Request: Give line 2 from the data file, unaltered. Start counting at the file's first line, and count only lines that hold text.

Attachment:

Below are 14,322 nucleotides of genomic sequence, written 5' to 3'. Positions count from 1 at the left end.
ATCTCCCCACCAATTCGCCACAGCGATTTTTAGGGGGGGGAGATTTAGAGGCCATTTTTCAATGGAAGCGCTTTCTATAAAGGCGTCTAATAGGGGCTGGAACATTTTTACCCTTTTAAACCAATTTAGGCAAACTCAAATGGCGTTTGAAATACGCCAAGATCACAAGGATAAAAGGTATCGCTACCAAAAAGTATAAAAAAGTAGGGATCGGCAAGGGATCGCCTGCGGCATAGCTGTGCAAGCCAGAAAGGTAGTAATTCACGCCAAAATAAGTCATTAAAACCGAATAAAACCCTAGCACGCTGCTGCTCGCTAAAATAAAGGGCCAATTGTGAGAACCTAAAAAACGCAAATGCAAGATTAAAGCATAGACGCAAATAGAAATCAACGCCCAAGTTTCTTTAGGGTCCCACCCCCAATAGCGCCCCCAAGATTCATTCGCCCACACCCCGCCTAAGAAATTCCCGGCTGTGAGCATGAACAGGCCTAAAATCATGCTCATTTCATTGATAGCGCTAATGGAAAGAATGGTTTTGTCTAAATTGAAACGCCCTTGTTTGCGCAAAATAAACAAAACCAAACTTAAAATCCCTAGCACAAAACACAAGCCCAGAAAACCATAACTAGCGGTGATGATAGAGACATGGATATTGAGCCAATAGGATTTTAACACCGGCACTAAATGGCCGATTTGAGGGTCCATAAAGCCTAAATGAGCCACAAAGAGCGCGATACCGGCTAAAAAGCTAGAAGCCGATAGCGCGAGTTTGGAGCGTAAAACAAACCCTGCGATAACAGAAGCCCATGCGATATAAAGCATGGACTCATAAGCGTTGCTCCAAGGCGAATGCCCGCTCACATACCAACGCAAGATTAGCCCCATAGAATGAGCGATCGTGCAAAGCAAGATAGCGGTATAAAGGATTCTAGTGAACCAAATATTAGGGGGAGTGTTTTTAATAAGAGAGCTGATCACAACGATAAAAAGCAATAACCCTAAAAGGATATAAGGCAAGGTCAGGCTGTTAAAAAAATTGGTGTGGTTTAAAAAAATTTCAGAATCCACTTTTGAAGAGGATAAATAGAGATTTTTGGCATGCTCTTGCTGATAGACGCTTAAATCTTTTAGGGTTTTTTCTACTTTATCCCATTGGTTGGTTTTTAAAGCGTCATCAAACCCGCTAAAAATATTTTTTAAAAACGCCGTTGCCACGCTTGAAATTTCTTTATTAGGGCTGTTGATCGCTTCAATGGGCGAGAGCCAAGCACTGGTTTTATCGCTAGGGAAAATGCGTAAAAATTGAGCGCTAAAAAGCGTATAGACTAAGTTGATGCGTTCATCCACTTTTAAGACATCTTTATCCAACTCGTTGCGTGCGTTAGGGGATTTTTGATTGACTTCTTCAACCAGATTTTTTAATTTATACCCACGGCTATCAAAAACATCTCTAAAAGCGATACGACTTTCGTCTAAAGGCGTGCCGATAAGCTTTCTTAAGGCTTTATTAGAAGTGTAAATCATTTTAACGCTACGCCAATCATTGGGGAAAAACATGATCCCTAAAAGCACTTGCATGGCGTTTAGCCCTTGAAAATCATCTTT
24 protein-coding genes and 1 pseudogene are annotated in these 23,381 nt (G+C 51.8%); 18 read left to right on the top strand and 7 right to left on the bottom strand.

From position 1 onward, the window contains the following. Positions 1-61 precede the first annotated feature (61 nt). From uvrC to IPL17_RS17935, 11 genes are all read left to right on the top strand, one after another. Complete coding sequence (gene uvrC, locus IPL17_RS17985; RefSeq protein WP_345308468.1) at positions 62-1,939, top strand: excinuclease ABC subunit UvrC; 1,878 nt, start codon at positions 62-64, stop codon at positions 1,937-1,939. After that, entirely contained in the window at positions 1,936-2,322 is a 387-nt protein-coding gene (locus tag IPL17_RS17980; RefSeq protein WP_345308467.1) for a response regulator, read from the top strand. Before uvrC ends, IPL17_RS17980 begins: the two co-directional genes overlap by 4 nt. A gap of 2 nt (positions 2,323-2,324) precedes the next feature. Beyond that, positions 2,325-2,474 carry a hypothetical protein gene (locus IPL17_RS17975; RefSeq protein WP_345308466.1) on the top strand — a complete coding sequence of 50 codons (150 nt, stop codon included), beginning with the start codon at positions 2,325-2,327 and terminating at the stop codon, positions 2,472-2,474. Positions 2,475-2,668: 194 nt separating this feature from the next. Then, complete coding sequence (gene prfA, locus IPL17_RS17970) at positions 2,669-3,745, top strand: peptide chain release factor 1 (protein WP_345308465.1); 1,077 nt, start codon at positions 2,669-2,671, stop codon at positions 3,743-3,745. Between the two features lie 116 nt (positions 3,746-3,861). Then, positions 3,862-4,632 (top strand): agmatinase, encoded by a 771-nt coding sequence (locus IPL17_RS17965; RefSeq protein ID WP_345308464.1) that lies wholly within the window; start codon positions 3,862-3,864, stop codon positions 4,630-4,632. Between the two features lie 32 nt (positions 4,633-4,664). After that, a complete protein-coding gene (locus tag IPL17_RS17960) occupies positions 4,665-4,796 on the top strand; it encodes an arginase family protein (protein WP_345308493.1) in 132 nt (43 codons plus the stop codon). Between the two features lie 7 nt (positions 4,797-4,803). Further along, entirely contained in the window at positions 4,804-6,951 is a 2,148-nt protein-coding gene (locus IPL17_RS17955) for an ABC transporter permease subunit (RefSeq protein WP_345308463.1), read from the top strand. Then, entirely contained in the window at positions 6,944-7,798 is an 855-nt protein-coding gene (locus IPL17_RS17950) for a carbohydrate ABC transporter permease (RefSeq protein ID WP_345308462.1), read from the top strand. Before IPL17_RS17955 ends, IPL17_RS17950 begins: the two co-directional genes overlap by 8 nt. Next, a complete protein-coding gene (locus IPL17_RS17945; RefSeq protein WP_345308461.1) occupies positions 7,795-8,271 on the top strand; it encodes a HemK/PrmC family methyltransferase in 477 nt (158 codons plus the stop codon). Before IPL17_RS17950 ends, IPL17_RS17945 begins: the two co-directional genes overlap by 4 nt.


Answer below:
ATCTCCCCACCAATTCGCCACAGCGATTTTTAGGGGGGGGAGATTTAGAGGCCATTTTTCAATGGAAGCGCTTTCTATAAAGGCGTCTAATAGGGGCTGGAACATTTTTACCCTTTTAAACCAATTTAGGCAAACTCAAATGGCGTTTGAAATACGCCAAGATCACAAGGATAAAAGGTATCGCTACCAAAAAGTATAAAAAAGTAGGGATCGGCAAGGGATCGCCTGCGGCATAGCTGTGCAAGCCAGAAAGGTAGTAATTCACGCCAAAATAAGTCATTAAAACCGAATAAAACCCTAGCACGCTGCTGCTCGCTAAAATAAAGGGCCAATTGTGAGAACCTAAAAAACGCAAATGCAAGATTAAAGCATAGACGCAAATAGAAATCAACGCCCAAGTTTCTTTAGGGTCCCACCCCCAATAGCGCCCCCAAGATTCATTCGCCCACACCCCGCCTAAGAAATTCCCGGCTGTGAGCATGAACAGGCCTAAAATCATGCTCATTTCATTGATAGCGCTAATGGAAAGAATGGTTTTGTCTAAATTGAAACGCCCTTGTTTGCGCAAAATAAACAAAACCAAACTTAAAATCCCTAGCACAAAACACAAGCCCAGAAAACCATAACTAGCGGTGATGATAGAGACATGGATATTGAGCCAATAGGATTTTAACACCGGCACTAAATGGCCGATTTGAGGGTCCATAAAGCCTAAATGAGCCACAAAGAGCGCGATACCGGCTAAAAAGCTAGAAGCCGATAGCGCGAGTTTGGAGCGTAAAACAAACCCTGCGATAACAGAAGCCCATGCGATATAAAGCATGGACTCATAAGCGTTGCTCCAAGGCGAATGCCCGCTCACATACCAACGCAAGATTAGCCCCATAGAATGAGCGATCGTGCAAAGCAAGATAGCGGTATAAAGGATTCTAGTGAACCAAATATTAGGGGGAGTGTTTTTAATAAGAGAGCTGATCACAACGATAAAAAGCAATAACCCTAAAAGGATATAAGGCAAGGTCAGGCTGTTAAAAAAATTGGTGTGGTTTAAAAAAATTTCAGAATCCACTTTTGAAGAGGATAAATAGAGATTTTTGGCATGCTCTTGCTGATAGACGCTTAAATCTTTTAGGGTTTTTTCTACTTTATCCCATTGGTTGGTTTTTAAAGCGTCATCAAACCCGCTAAAAATATTTTTTAAAAACGCCGTTGCCACGCTTGAAATTTCTTTATTAGGGCTGTTGATCGCTTCAATGGGCGAGAGCCAAGCACTGGTTTTATCGCTAGGGAAAATGCGTAAAAATTGAGCGCTAAAAAGCGTATAGACTAAGTTGATGCGTTCATCCACTTTTAAGACATCTTTATCCAACTCGTTGCGTGCGTTAGGGGATTTTTGATTGACTTCTTCAACCAGATTTTTTAATTTATACCCACGGCTATCAAAAACATCTCTAAAAGCGATACGACTTTCGTCTAAAGGCGTGCCGATAAGCTTTCTTAAGGCTTTATTAGAAGTGTAAATCATTTTAACGCTACGCCAATCATTGGGGAAAAACATGATCCCTAAAAGCACTTGCATGGCGTTTAGCCCTTGAAAATCATCTTT